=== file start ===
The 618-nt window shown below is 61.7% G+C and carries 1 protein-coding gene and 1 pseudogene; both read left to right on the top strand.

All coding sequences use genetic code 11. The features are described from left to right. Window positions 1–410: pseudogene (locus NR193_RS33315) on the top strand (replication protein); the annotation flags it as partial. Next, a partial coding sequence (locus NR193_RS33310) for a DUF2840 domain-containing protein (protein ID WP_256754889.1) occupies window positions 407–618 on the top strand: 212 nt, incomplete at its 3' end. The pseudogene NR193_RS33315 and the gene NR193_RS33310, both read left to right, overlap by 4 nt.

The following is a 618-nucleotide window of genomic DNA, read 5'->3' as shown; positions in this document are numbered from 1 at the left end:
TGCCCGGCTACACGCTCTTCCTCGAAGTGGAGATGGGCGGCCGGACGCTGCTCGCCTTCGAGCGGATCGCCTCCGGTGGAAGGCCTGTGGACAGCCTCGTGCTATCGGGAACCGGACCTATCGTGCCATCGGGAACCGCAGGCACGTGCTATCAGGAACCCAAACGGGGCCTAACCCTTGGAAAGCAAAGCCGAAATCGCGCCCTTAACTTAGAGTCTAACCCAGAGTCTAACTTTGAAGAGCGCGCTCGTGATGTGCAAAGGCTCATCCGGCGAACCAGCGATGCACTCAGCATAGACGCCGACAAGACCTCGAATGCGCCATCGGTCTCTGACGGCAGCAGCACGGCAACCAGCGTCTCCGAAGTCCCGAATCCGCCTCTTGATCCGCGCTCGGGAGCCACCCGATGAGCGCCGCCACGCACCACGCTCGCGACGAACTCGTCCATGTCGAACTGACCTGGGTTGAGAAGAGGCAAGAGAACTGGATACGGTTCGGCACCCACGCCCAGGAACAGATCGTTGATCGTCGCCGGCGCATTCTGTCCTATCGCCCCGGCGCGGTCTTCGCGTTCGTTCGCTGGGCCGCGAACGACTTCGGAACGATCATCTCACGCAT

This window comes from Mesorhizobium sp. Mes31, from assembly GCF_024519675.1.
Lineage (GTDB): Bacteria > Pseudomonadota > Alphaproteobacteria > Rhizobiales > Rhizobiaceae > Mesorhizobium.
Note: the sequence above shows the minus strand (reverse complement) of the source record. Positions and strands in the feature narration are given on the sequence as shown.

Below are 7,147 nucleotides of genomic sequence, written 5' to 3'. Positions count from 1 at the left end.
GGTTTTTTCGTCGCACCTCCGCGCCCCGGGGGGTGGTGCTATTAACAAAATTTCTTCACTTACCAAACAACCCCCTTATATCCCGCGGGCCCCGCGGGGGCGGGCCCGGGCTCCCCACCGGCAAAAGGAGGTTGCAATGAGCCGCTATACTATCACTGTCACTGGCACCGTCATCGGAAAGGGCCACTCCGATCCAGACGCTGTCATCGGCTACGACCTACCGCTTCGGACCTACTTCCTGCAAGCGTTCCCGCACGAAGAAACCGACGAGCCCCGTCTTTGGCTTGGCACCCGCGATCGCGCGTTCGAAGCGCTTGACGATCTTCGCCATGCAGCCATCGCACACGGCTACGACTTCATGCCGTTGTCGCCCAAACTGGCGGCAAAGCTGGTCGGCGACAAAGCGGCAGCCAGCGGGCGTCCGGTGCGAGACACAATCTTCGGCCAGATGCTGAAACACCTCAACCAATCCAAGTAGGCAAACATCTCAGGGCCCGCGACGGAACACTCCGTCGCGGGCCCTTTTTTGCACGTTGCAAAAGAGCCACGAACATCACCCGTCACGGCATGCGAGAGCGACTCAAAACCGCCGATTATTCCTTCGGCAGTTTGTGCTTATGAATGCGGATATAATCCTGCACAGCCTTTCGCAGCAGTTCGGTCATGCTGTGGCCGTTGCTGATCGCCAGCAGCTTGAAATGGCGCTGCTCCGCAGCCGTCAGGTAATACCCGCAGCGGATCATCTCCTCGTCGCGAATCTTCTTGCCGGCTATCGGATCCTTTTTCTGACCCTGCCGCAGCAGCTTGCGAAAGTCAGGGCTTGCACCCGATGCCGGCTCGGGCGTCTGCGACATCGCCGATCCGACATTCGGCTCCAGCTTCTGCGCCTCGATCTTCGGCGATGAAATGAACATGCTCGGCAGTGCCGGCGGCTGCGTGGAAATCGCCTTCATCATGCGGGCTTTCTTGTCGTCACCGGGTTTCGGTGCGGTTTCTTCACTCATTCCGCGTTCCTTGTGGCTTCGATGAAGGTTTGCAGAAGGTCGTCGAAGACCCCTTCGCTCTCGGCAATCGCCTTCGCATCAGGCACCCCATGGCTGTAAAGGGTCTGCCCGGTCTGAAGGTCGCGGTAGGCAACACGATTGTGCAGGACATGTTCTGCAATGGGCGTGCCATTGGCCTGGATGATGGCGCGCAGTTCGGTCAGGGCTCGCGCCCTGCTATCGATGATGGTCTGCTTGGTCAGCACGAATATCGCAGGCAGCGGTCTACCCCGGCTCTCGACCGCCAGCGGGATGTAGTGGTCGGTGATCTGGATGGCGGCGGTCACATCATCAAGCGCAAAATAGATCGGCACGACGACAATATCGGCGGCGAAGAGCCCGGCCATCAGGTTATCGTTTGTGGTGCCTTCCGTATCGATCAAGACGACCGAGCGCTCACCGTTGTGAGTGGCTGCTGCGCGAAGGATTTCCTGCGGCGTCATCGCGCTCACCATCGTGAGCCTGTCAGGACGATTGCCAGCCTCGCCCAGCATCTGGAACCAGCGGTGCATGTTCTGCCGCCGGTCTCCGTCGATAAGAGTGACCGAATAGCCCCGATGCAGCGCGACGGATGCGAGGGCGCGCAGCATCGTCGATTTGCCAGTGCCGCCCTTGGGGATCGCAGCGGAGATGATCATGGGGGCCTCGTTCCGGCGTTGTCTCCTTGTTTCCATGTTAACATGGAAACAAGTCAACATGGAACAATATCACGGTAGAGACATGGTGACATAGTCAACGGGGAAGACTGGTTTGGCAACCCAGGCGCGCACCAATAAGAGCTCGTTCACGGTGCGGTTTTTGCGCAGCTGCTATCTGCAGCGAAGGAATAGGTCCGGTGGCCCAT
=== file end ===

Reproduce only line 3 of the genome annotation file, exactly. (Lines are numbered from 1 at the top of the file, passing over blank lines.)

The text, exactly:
The following is a 618-nucleotide window of genomic DNA, read 5'->3' as shown; positions in this document are numbered from 1 at the left end: